“There is so much unknown about the current COVID-19 that I don’t know what to do. Should I even be thinking about my career in a time like this?” That’s a question I’ve been asked frequently in the past few days by quite a few law firm partners. I’ve told many of them the following story and it has helped add perspective to the situation...
Many years ago, I spent about nine months working with Indy 500 champion Bobby Unser on a business book titled, Winners Are Driven, in which we used racing as the metaphor for success. Having dusted off an old copy just last week, it occurred to me that one way to help explain metaphorically the COVID-19 situation we are now in is to compare it to a major auto race, be it Indy, NASCAR, etc., with the racecars being the law firms and the track being the economy as whole.
Imagine it’s lap 125 of a 200-lap race, and all of the sudden appearing on the backside of turn 4 is a boatload of unknown debris. The first cars through the debris suffer the most damage as some run head on into it, some downshift too fast blowing transmissions, others swerve into the wall, some crash into each other, etc. The next wave of cars fares marginally better, though some hit trailing debris and blow out tires, suffer some body damage, etc. The final wave has a bit more time to react and are able, for the most part, to navigate the debris and downshift more slowly and keep their cars intact. Whether a law firm falls into “wave 1, 2 or 3” will depend on myriad factors, such as the firm’s historical financial strength, the effectiveness of its management, the wherewithal of its clients, its practice area concentration, etc.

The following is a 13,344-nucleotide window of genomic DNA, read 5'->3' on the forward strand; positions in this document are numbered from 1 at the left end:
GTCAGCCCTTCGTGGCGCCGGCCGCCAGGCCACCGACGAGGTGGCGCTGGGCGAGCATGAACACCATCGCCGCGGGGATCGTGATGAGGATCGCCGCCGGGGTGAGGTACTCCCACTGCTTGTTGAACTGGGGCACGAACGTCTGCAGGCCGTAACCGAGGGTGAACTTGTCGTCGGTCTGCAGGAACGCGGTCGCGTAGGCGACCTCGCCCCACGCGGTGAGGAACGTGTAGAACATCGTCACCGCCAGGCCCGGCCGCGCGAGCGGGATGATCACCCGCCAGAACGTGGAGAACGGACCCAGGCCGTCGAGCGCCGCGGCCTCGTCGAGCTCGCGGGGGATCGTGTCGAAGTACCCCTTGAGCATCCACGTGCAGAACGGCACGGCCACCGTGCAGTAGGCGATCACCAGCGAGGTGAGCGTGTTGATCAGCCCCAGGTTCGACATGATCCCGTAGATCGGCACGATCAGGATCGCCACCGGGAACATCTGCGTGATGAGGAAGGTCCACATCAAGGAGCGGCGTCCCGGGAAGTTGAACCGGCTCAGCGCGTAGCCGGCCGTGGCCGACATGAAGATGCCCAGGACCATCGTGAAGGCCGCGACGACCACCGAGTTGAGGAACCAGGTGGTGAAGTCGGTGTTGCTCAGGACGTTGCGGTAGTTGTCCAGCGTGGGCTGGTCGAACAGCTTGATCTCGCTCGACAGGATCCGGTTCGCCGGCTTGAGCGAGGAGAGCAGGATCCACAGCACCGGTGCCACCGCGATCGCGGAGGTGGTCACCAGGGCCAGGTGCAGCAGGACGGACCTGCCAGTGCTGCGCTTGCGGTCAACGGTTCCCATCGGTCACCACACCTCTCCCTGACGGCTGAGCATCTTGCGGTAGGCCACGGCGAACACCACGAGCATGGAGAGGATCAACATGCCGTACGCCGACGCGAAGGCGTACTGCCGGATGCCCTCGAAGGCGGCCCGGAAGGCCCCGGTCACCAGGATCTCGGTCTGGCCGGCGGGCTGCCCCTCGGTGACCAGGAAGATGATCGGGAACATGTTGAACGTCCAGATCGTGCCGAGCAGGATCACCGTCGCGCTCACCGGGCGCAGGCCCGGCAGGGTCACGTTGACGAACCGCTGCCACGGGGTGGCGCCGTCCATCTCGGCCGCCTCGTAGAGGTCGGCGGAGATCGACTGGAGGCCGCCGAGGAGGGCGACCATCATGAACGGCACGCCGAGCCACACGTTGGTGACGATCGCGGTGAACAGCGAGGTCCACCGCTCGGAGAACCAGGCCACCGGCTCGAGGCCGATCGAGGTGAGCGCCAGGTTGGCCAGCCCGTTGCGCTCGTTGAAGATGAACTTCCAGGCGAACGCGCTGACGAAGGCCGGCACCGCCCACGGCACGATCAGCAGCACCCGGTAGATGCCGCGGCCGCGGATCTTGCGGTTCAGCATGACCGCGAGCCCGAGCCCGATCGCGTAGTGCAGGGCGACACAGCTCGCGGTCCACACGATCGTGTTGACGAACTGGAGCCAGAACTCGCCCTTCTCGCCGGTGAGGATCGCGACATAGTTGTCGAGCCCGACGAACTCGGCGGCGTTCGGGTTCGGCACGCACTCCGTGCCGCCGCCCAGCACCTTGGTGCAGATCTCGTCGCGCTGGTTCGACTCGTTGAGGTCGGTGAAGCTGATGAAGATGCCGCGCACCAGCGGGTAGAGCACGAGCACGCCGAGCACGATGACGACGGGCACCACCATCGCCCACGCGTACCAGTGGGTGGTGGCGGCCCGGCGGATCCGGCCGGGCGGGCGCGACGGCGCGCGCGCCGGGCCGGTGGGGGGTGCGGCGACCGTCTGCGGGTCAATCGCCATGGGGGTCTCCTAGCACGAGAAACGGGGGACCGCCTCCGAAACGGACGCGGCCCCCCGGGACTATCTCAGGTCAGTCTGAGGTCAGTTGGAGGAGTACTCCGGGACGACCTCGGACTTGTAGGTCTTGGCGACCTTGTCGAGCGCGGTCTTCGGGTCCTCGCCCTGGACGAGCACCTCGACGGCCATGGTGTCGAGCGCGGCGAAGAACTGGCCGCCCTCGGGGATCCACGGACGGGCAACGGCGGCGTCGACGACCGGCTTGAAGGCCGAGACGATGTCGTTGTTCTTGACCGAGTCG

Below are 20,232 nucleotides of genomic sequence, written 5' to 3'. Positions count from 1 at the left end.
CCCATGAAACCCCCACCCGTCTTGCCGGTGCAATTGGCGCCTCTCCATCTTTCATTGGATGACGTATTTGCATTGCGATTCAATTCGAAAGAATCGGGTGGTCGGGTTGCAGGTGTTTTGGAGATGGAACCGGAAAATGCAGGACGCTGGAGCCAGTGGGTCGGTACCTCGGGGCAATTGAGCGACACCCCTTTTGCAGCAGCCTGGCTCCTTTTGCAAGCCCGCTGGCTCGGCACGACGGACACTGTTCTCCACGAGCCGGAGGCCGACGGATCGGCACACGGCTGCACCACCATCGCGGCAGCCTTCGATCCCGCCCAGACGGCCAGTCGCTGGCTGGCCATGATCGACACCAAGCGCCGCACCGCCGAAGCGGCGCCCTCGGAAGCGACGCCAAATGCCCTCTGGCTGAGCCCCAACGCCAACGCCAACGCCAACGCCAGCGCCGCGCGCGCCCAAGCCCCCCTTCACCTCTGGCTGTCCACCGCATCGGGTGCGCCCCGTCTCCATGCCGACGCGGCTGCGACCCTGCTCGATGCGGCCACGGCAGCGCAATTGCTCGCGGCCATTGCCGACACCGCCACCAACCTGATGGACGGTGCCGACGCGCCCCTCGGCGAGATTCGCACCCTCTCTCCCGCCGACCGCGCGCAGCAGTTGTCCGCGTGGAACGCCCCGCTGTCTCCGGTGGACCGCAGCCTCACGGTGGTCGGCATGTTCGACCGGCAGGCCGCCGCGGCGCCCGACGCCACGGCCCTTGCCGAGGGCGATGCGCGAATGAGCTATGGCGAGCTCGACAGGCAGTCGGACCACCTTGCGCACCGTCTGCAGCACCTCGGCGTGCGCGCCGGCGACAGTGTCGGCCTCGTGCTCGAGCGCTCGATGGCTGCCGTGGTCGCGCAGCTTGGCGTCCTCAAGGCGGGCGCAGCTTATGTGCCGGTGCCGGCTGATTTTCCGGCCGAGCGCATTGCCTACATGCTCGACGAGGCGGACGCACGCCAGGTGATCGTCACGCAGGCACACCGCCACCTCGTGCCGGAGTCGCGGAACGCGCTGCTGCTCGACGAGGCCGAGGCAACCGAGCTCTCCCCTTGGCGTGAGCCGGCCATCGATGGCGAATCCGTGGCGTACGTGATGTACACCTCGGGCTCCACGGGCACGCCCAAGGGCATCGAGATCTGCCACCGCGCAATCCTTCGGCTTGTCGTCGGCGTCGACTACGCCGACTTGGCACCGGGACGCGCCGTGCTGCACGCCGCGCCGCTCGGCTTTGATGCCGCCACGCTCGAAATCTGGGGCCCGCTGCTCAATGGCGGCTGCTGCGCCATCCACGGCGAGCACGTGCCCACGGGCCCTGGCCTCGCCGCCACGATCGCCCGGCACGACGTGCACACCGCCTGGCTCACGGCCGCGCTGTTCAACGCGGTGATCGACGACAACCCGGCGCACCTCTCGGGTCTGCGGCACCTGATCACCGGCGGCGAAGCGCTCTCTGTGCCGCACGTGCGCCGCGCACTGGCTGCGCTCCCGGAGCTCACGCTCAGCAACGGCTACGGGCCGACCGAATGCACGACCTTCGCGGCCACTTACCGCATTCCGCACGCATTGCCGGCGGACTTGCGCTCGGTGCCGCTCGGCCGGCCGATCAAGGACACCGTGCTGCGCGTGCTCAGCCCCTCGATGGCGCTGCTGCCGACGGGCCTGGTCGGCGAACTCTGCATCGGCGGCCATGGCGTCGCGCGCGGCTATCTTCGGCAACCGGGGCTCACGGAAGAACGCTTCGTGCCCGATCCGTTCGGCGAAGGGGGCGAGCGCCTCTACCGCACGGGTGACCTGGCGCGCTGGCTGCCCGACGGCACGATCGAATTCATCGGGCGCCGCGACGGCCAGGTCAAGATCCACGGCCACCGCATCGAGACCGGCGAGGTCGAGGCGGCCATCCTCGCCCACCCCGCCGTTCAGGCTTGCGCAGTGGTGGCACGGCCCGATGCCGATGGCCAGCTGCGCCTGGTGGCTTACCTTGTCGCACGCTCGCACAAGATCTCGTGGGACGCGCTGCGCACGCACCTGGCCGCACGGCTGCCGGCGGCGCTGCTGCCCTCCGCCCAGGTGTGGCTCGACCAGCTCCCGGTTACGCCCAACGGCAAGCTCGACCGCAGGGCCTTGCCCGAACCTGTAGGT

Next, running under the cautionary yellow flag, the remaining cars slow down (e.g., law firms getting comfortable with remote working) as the emergency response vehicles attend to the situation on the track--treating any injured drivers and commencing the process of clearing the debris; however long that may take. Meanwhile, the damaged cars are relegated to pit row to see which, if any, can be salvaged and returned eventually to the race, or at least be repaired to run in a subsequent race.
When the track is cleared, the pace car will slowly accelerate to the point where the remaining cars are back up to racing speed, at which time the pace car will leave the track.
So, getting back to the question above: Is it appropriate to be thinking about lateral career moves during moments like the present? Indeed, it is. If nothing else, you need to have a sense of where you’ll be when the pace car leaves the track and what you want to do next.